How to:A Simple PHP Login Form Using Mysql

Step 1:  Go to  following link  and click PhpmyAdmin is which under Tools menu

Step 2 : Create Database ‘test_db’

Step 3 : Create table ‘user’ with three fields .

CREATE TABLE IF NOT EXISTS `user` (
`id` int(11) NOT NULL AUTO_INCREMENT,
`username` varchar(255) NOT NULL,
`password` varchar(255) NOT NULL,
PRIMARY KEY (`id`)
) ENGINE=MyISAM DEFAULT CHARSET=latin1 AUTO_INCREMENT=1 ;

Step 4: Till step3 we have created Database and table name . Next we are going to insert the values in the table.(username and password).

We can insert in two ways :

  • One way is directly which is same as we created the table .
  • Second way is by inserting the SQL query.

Step 5 :Create four PHP files as mentioned below &  Open notepad ++ and paste following php codes into it . Finally dont forget to save these files into htdocs folder .(It is present in XAMMP folder)

  • main_login.php
  • check_login.php
  • login_success.php
  • logout.php

Let’s create a folder say Login in htdocs folder , in which we will save all these php files which is mentioned above

main_login.php

<table width=”300″ border=”0″ align=”center” cellpadding=”0″ cellspacing=”1″ bgcolor=”#CCCCCC”>
<tr>
<form name=”form1″ method=”post” action=”check_login.php”>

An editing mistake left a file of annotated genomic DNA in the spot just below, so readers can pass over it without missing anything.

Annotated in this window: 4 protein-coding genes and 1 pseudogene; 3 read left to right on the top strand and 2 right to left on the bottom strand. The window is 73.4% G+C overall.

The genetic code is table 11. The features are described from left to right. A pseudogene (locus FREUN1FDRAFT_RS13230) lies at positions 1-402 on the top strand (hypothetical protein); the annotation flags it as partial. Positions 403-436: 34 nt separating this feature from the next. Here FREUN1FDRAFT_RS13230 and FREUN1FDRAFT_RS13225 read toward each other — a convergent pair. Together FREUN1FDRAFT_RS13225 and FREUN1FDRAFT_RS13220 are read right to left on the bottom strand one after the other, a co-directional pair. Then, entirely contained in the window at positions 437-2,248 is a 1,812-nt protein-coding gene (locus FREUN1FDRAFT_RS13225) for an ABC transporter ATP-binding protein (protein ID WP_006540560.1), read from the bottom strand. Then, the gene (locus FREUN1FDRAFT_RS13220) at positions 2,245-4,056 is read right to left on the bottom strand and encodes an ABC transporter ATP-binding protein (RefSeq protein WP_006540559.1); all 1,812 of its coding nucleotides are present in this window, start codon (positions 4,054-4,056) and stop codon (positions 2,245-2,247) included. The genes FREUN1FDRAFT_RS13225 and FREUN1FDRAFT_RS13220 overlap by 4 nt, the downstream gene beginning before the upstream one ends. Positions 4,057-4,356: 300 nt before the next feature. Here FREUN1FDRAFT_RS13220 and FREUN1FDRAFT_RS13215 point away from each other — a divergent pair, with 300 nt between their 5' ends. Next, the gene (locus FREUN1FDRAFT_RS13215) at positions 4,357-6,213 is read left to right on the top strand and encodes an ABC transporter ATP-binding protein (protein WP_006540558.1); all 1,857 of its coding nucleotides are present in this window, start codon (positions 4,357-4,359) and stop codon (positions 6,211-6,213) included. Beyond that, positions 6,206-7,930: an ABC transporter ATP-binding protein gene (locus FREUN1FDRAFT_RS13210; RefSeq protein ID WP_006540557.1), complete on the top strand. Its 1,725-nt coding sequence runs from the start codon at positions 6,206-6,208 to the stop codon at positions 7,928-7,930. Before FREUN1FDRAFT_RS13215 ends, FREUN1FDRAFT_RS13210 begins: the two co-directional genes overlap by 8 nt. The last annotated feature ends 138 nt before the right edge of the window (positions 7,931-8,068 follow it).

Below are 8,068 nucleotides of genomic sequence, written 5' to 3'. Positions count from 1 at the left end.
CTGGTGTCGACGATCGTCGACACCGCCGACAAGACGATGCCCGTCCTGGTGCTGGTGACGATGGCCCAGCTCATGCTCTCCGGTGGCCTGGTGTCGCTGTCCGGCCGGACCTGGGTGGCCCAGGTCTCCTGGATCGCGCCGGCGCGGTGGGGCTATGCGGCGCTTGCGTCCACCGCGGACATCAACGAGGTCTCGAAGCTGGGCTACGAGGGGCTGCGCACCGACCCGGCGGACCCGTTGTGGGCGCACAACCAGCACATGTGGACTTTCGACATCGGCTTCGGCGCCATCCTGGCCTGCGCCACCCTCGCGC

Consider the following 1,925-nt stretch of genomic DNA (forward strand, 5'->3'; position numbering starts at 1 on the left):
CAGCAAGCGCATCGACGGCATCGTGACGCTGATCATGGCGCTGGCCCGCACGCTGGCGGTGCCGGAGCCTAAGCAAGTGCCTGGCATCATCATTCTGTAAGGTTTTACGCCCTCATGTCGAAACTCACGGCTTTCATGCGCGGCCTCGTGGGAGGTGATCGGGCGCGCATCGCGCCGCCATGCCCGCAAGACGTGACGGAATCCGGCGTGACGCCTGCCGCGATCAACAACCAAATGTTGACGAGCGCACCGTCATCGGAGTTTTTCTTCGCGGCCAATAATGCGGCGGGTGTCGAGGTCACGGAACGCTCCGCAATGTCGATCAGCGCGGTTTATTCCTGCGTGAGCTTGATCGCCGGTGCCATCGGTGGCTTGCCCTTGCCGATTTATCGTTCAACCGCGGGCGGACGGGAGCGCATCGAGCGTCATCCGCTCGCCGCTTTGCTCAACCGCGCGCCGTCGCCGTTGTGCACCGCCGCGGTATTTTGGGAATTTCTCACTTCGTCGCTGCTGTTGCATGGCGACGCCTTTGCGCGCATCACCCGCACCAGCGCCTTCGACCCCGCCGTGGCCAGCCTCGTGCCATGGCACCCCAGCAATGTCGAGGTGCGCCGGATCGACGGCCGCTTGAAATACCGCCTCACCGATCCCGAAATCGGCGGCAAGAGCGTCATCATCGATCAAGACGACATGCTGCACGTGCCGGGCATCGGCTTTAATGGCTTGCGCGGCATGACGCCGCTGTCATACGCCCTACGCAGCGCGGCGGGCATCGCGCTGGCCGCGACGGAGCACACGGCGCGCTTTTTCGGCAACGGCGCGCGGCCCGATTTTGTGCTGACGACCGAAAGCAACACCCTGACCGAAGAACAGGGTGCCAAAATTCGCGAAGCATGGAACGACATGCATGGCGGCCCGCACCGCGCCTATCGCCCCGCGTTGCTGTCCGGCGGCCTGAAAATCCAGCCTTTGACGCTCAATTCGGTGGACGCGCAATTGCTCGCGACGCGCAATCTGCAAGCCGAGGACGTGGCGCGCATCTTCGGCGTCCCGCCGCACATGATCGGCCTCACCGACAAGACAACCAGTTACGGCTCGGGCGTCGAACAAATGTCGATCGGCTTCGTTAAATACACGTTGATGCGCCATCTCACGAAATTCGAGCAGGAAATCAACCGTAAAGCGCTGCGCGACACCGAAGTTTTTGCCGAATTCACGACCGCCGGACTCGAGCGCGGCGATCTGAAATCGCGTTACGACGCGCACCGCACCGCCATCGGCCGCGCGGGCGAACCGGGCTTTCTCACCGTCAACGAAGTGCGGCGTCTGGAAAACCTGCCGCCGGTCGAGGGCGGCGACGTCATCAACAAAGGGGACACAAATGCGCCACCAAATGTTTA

<td>
<table width=”100%” border=”0″ cellpadding=”3″ cellspacing=”1″
bgcolor=”#FFFFFF”>
<tr>
<td colspan=”3″><strong>Login Form  </strong></td>
</tr>
<tr>
<td width=”78″>Username</td>
<td width=”6″>:</td>
<td width=”294″><input name=”myusername” type=”text” id=”myusername”/>
</td>
</tr>
<tr>
<td>Password</td>
<td>:</td>
<td><input name=”mypassword” type=”text” id=”mypassword”/></td>
</tr>
<tr>
<td>&nbsp;</td>
<td>&nbsp;</td>
<td><input type=”submit” name=”Submit” value=”Login”/></td>
</tr>
</table>
</td>
</form>
</tr>
</table>

check_login.php

<?php
$host=”localhost”; // Host name
$username=””; // Mysql username
$password=””; // Mysql password
$db_name=”test”; // Database name
$tbl_name=”test”; // Table name

// Connect to server and select database.
mysql_connect(“$host”, “$username”, “$password”)or
die(“cannot connect”);
mysql_select_db(“$db_name”)or die(“cannot select DB”);

// username and password sent from form
$myusername=$_POST['myusername'];
$mypassword=$_POST['mypassword'];

// To protect MySQL injection (more detail about MySQL injection)
$myusername = stripslashes($myusername);
$mypassword = stripslashes($mypassword);
$myusername = mysql_real_escape_string($myusername);
$mypassword = mysql_real_escape_string($mypassword);

$sql=”SELECT * FROM $tbl_name WHERE username=’$myusername’ and
password=’$mypassword'”;
$result=mysql_query($sql);

$count=mysql_num_rows($result);

if($count==1){
session_register(“myusername”);
session_register(“mypassword”);
header(“location:login_success.php”);
}
else {
echo “Wrong Username or Password”;
}
?>

login_success.php

< ?
session_start();
if(!session_is_registered(myusername)){
header(“location:main_login.php”);
}
?>
<html>
<body>
Login Successful
</body>
</html>

logout.php